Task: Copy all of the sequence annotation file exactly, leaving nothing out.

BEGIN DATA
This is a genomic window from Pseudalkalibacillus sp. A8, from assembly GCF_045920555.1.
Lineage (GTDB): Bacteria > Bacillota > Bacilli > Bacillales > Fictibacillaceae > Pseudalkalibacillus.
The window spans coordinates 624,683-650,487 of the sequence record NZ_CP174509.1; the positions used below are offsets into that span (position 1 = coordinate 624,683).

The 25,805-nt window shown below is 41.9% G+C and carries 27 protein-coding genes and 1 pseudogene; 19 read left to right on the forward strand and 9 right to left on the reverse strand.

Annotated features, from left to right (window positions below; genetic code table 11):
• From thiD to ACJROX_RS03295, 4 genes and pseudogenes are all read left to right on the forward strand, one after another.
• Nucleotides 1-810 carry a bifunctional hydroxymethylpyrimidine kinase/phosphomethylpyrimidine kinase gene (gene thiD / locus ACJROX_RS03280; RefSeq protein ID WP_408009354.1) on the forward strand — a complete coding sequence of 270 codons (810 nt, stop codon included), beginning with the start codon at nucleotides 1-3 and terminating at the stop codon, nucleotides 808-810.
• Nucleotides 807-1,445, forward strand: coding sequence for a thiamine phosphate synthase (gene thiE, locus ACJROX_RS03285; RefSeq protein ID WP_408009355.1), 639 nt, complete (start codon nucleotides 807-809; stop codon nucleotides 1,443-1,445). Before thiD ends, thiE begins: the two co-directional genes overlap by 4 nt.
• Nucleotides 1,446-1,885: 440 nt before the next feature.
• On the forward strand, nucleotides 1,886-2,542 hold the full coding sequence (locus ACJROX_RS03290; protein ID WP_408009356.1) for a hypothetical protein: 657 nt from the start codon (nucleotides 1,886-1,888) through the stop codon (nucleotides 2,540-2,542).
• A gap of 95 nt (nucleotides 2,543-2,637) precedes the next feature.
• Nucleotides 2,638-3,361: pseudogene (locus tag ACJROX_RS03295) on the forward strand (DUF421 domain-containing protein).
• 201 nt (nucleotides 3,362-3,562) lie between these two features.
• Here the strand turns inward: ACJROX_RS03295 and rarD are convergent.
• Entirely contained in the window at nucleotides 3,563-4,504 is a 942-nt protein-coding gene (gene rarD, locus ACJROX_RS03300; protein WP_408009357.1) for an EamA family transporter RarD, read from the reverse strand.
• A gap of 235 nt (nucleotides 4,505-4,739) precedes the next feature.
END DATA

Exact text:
This is a genomic window from Pseudalkalibacillus sp. A8, from assembly GCF_045920555.1.
Lineage (GTDB): Bacteria > Bacillota > Bacilli > Bacillales > Fictibacillaceae > Pseudalkalibacillus.
The window spans coordinates 624,683-650,487 of the sequence record NZ_CP174509.1; the positions used below are offsets into that span (position 1 = coordinate 624,683).

The 25,805-nt window shown below is 41.9% G+C and carries 27 protein-coding genes and 1 pseudogene; 19 read left to right on the forward strand and 9 right to left on the reverse strand.

Annotated features, from left to right (window positions below; genetic code table 11):
• From thiD to ACJROX_RS03295, 4 genes and pseudogenes are all read left to right on the forward strand, one after another.
• Nucleotides 1-810 carry a bifunctional hydroxymethylpyrimidine kinase/phosphomethylpyrimidine kinase gene (gene thiD / locus ACJROX_RS03280; RefSeq protein ID WP_408009354.1) on the forward strand — a complete coding sequence of 270 codons (810 nt, stop codon included), beginning with the start codon at nucleotides 1-3 and terminating at the stop codon, nucleotides 808-810.
• Nucleotides 807-1,445, forward strand: coding sequence for a thiamine phosphate synthase (gene thiE, locus ACJROX_RS03285; RefSeq protein ID WP_408009355.1), 639 nt, complete (start codon nucleotides 807-809; stop codon nucleotides 1,443-1,445). Before thiD ends, thiE begins: the two co-directional genes overlap by 4 nt.
• Nucleotides 1,446-1,885: 440 nt before the next feature.
• On the forward strand, nucleotides 1,886-2,542 hold the full coding sequence (locus ACJROX_RS03290; protein ID WP_408009356.1) for a hypothetical protein: 657 nt from the start codon (nucleotides 1,886-1,888) through the stop codon (nucleotides 2,540-2,542).
• A gap of 95 nt (nucleotides 2,543-2,637) precedes the next feature.
• Nucleotides 2,638-3,361: pseudogene (locus tag ACJROX_RS03295) on the forward strand (DUF421 domain-containing protein).
• 201 nt (nucleotides 3,362-3,562) lie between these two features.
• Here the strand turns inward: ACJROX_RS03295 and rarD are convergent.
• Entirely contained in the window at nucleotides 3,563-4,504 is a 942-nt protein-coding gene (gene rarD, locus ACJROX_RS03300; protein WP_408009357.1) for an EamA family transporter RarD, read from the reverse strand.
• A gap of 235 nt (nucleotides 4,505-4,739) precedes the next feature.